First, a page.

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What you should know about Prince George’s 2-1-1 for domestic violence help

Eunice Brooks, 83.

Janice Marshall-Thomas, 54.

Tamu Bynum, 43.

Zonita Monia Roberts, 42.

Angela Lynette Johnson, 43.

Laila Miller, 3.

These are the names of the five women and one little girl who have been slain in what police have classified as domestic-related homicides this month in Prince George’s County. That’s more than half of the 10 homicides the county has recorded in August.

The recent wave of domestic violence has prompted county officials to remind residents that resources — particularly Prince George’s 2-1-1 hotline — are available to help families that could be on the brink of tragedy.

“This has been a challenging month,” Prince George’s Police Chief Mark A. Magaw said at a news conference Monday to address domestic homicides and the Saturday death of a 3-year-old girl who was knifed and shot by her father. “Domestic violence has played a huge part in that challenge.”

Here are five things you should know about 2-1-1 in Prince George’s County based on information from county officials from news conferences held Monday and government websites.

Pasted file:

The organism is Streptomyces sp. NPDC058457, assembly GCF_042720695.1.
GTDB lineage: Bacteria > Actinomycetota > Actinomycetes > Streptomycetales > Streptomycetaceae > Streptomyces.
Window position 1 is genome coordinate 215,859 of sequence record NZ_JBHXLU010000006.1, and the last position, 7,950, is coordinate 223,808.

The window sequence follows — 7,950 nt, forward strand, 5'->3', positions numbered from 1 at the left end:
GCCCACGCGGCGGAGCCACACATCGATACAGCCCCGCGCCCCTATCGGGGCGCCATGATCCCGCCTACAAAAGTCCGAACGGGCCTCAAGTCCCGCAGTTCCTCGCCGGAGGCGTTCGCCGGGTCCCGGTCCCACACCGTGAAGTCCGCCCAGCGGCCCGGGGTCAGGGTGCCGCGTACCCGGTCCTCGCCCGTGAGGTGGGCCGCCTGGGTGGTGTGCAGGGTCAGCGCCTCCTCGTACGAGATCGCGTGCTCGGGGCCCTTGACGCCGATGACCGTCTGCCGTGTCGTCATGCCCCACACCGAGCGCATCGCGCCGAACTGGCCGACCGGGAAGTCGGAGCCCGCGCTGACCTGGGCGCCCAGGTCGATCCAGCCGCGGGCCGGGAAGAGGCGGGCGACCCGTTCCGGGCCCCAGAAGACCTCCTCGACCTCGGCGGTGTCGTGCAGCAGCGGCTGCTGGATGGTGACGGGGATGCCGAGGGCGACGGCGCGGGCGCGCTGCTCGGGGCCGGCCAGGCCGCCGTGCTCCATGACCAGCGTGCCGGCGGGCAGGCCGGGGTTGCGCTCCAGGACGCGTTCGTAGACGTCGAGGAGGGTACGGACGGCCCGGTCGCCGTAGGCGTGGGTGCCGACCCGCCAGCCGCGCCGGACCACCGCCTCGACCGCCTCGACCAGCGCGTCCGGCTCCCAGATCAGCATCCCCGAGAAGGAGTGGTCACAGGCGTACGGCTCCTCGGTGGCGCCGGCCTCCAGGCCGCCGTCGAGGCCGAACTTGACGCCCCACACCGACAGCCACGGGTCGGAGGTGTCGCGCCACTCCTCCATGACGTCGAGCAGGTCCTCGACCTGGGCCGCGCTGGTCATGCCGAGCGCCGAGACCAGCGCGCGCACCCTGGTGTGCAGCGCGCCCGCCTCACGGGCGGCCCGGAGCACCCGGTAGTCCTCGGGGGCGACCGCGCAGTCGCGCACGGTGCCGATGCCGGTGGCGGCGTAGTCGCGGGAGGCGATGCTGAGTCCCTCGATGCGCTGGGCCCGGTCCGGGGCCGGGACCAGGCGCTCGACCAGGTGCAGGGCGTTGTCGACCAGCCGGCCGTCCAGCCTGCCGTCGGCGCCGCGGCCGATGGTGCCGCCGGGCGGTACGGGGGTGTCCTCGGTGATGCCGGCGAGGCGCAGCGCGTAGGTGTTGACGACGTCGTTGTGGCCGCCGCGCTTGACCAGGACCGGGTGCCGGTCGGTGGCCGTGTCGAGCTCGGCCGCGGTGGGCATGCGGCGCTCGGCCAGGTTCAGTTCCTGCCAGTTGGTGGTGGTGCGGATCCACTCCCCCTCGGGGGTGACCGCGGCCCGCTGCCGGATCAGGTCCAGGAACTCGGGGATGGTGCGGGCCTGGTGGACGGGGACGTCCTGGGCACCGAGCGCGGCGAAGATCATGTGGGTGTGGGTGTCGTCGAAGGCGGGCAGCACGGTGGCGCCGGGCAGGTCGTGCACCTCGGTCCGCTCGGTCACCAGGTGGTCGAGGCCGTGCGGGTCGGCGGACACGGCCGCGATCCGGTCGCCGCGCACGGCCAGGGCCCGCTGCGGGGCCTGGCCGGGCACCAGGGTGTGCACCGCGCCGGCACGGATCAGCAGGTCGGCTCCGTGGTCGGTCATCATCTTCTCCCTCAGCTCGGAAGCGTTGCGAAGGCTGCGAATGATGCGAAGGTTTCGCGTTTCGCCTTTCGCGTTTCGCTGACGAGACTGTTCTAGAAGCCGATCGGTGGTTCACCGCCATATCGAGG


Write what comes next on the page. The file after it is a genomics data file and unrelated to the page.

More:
1) County officials launched 2-1-1 last fall as a way to combat domestic violence. It combines resources from police, the state’s attorney’s office, the sheriff’s office and other county agencies such as health and human services to connect callers to help.

2) 2-1-1 isn’t just for victims. The county is urging friends, children, neighbors who may know about domestic abuse to call and report problems. Even abusers or potential abusers are encouraged to call, with the county aiming to provide them help before violence escalates.

3) Hotline operators are trained in crisis intervention and listening. Their job is to figure out what the best steps are to provide intervention and prevention. When operators figure out the right department or person who can help, they just don’t pass on a number for people to call. They conduct a “warm transfer” linking the caller to a person who can take over the case.

4) Along with 2-1-1, the county offers a full list of domestic violences resources available at this link.

5) 2-1-1 is confidential. “We need neighbors, family members and friends, along with victims and survivors, to get involved and help save lives by calling 2-1-1 to get confidential assistance,” County Executive Rushern L. Baker III said in a statement released Monday about the county’s domestic violence homicides. “We must proactively prevent tragedies like these from happening again.”

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Lynh Bui is a Prince George's County public safety reporter and former Montgomery County education reporter.



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